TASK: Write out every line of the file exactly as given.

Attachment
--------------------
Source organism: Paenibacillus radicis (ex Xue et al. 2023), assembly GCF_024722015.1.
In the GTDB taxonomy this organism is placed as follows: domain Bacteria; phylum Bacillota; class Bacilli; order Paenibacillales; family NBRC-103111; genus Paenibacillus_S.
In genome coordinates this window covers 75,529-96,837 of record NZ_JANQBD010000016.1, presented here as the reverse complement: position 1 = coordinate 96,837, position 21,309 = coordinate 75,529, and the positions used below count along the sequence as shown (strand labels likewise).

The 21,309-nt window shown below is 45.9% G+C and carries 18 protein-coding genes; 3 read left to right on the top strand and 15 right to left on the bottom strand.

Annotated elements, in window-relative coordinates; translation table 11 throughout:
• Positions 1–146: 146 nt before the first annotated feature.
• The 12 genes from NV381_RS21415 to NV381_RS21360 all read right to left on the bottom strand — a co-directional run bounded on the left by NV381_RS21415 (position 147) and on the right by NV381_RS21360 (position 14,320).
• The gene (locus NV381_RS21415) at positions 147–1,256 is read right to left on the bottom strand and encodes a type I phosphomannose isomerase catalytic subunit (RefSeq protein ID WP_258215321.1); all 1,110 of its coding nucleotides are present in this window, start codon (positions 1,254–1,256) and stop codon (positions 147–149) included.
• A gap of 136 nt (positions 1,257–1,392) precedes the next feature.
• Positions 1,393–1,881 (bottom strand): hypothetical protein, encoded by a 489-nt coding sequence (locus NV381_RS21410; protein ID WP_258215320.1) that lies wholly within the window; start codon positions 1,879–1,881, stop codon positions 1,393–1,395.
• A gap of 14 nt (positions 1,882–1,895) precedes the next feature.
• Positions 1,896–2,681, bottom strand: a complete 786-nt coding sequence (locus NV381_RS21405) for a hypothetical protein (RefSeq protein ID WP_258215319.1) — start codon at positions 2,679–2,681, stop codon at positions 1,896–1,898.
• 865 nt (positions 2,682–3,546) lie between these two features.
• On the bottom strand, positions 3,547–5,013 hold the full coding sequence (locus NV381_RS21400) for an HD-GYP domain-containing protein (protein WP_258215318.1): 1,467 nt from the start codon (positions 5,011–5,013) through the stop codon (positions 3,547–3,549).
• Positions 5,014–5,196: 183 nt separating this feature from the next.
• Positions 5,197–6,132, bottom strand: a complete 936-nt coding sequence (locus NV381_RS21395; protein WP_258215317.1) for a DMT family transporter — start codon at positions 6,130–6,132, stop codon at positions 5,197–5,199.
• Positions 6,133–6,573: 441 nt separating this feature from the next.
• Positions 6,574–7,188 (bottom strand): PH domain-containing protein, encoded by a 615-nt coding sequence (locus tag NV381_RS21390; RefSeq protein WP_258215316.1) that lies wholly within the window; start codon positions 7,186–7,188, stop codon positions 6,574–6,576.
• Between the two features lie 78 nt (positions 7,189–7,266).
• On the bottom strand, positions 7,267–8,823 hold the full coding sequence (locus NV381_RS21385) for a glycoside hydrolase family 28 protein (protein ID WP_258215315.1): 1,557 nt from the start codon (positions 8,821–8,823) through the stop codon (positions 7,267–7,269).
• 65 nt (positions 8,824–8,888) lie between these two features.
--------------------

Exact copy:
Source organism: Paenibacillus radicis (ex Xue et al. 2023), assembly GCF_024722015.1.
In the GTDB taxonomy this organism is placed as follows: domain Bacteria; phylum Bacillota; class Bacilli; order Paenibacillales; family NBRC-103111; genus Paenibacillus_S.
In genome coordinates this window covers 75,529-96,837 of record NZ_JANQBD010000016.1, presented here as the reverse complement: position 1 = coordinate 96,837, position 21,309 = coordinate 75,529, and the positions used below count along the sequence as shown (strand labels likewise).

The 21,309-nt window shown below is 45.9% G+C and carries 18 protein-coding genes; 3 read left to right on the top strand and 15 right to left on the bottom strand.

Annotated elements, in window-relative coordinates; translation table 11 throughout:
• Positions 1–146: 146 nt before the first annotated feature.
• The 12 genes from NV381_RS21415 to NV381_RS21360 all read right to left on the bottom strand — a co-directional run bounded on the left by NV381_RS21415 (position 147) and on the right by NV381_RS21360 (position 14,320).
• The gene (locus NV381_RS21415) at positions 147–1,256 is read right to left on the bottom strand and encodes a type I phosphomannose isomerase catalytic subunit (RefSeq protein ID WP_258215321.1); all 1,110 of its coding nucleotides are present in this window, start codon (positions 1,254–1,256) and stop codon (positions 147–149) included.
• A gap of 136 nt (positions 1,257–1,392) precedes the next feature.
• Positions 1,393–1,881 (bottom strand): hypothetical protein, encoded by a 489-nt coding sequence (locus NV381_RS21410; protein ID WP_258215320.1) that lies wholly within the window; start codon positions 1,879–1,881, stop codon positions 1,393–1,395.
• A gap of 14 nt (positions 1,882–1,895) precedes the next feature.
• Positions 1,896–2,681, bottom strand: a complete 786-nt coding sequence (locus NV381_RS21405) for a hypothetical protein (RefSeq protein ID WP_258215319.1) — start codon at positions 2,679–2,681, stop codon at positions 1,896–1,898.
• 865 nt (positions 2,682–3,546) lie between these two features.
• On the bottom strand, positions 3,547–5,013 hold the full coding sequence (locus NV381_RS21400) for an HD-GYP domain-containing protein (protein WP_258215318.1): 1,467 nt from the start codon (positions 5,011–5,013) through the stop codon (positions 3,547–3,549).
• Positions 5,014–5,196: 183 nt separating this feature from the next.
• Positions 5,197–6,132, bottom strand: a complete 936-nt coding sequence (locus NV381_RS21395; protein WP_258215317.1) for a DMT family transporter — start codon at positions 6,130–6,132, stop codon at positions 5,197–5,199.
• Positions 6,133–6,573: 441 nt separating this feature from the next.
• Positions 6,574–7,188 (bottom strand): PH domain-containing protein, encoded by a 615-nt coding sequence (locus tag NV381_RS21390; RefSeq protein WP_258215316.1) that lies wholly within the window; start codon positions 7,186–7,188, stop codon positions 6,574–6,576.
• Between the two features lie 78 nt (positions 7,189–7,266).
• On the bottom strand, positions 7,267–8,823 hold the full coding sequence (locus NV381_RS21385) for a glycoside hydrolase family 28 protein (protein ID WP_258215315.1): 1,557 nt from the start codon (positions 8,821–8,823) through the stop codon (positions 7,267–7,269).
• 65 nt (positions 8,824–8,888) lie between these two features.